New Podium for Al-Aqsa

WorldNetDaily‘s Aaron Klein notes the new Salah-al-Din Podium being installed at the Al-Asqa mosque:

“This historic occasion proves that the extremist Jews will never achieve their goals of taking over the [Temple Mount.] It shows that we are much closer to liberating the Al Aqsa Mosque and Jerusalem from Israeli occupation,” said Waqf chief Adnan Husseini.

…The new stand replaces a 1,000-year-old podium believed to have been shipped to Jerusalem by the Islamic conqueror Saladin. That stand was destroyed in 1969, when an Australian tourist set fire to the Al Aqsa Mosque.

The “Australian tourist” was, in fact, a mentally-ill follower of Herbert Armstrong (Al-Jazeerah appears to have withdrawn an article describing him as “an extremist Australian Jew”, although some other reports repeat the error).

Klein also enjoys himself noting the views of local Islamists who deny that the Jewish Temple was ever located at the same spot – which, Klein alleges, is also the line of most of the Waqf officials who control the site:

In an interview with WND, Kamal Hatib, vice-chairman of the Islamic Movement, which will take part in the podium installation ceremonies, claimed the Al-Aqsa Mosque was built by angels, and that a Jewish Temple may have existed, but not in Jerusalem. The Movement, which works closely with the Waqf, is the Muslim group in Israel most identified with the Temple Mount.

Such a perspective is, of course, a perversion of history – the whole point in building the Al-Aqsa and the Dome of the Rock was to restore honour to a place that had been neglected and despised during centuries of Byzantine Christian rule. It’s also bad news for Palestinian rights, since falsifying history concedes the idea that the reality of ancient Israel justifies Palestinian dispossession today (needless to add, such an bogus position also undermines Palestinian credibility more generally).

To his credit, the hawkish pro-Likud Klein does give us a Muslim who understands this:

Last June, in a widely circulated WND interview, a former senior leader of the Waqf contradicted his colleagues, saying he has come to believe the first and second Jewish Temples existed and stood at the current location of the Al Aqsa Mosque.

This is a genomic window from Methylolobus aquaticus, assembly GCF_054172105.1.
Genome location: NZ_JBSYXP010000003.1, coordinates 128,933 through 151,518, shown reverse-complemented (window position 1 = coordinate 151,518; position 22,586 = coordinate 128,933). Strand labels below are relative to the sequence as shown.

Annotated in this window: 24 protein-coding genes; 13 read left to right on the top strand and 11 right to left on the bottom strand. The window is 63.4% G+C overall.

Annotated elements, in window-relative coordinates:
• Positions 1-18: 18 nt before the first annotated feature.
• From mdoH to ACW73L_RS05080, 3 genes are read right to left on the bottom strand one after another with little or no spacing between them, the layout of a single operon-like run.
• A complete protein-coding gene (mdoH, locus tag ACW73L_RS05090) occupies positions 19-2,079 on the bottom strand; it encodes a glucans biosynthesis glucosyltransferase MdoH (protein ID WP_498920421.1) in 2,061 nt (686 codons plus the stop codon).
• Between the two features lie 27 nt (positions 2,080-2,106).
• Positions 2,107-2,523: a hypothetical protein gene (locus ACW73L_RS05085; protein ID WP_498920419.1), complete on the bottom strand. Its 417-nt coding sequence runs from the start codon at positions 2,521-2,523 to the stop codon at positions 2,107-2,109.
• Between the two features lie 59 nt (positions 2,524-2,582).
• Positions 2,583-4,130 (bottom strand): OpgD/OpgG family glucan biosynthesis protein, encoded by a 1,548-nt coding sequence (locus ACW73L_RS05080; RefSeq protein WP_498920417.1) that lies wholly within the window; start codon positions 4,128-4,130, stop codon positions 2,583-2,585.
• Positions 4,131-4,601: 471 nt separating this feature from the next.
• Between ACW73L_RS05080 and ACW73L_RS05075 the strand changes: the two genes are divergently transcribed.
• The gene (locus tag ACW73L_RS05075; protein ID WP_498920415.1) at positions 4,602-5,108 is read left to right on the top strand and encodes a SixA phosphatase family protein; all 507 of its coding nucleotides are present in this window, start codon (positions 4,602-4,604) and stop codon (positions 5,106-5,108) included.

[The existence of the Jewish Temple at the site is obvious] according to studies, researches and archaeological signs that we were also exposed to….We learned [in oral tradition] that the Christians, especially those who believed that Jesus was crucified by the Jews, used to throw their garbage at the Temple Mount site. They used to throw the pieces of cotton and other material Christian women used in cleaning the blood of their monthly cycle. Doing so they believed that they were humiliating, insulting and harming the Jews at their holiest site. This way they are hurting them like Jews hurt Christians when crucifying Jesus.

However, there’s more than one way to misrepresent the meaning of the Al-Aqsa; Jerusalem Newswire offers an extremist Jewish perspective:

The Arab usurpers of Israel’s holiest site have proclaimed that their imminent installation of a new podium in the Al-Aqsa Mosque is proof that Mount Moriah is exclusively Islam’s.

Israel is uncomplainingly enabling the Muslim takeover of the site where Abraham offered up Isaac and where the First and Second Temples were built.

How Arabs “usurped” a site that had been ruined for centuries is not explained.

A report carried by the Pakistan Daily Times gives a bit more background to the new podium:

“The burnt pulpit was destroyed into pieces,” Adnan Husseini, a senior official in the Waqf, which oversees Muslim religious sites, told AFP. “The new one was constructed on the model of the original. Once the plans were drawn up, it took four years to construct it,” Husseini said. The cost of the new pulpit stood at 1.5 million dollars, donated by Jordan’s King Abdullah II, said Luay Dabbur, a deputy dean at Jordan’s Balqa Applied Sciences University where the pulpit was built.

One Response

  1. Each person’s spiritual journey is inherently different. There are many spiritual pathways leading to the same destination.

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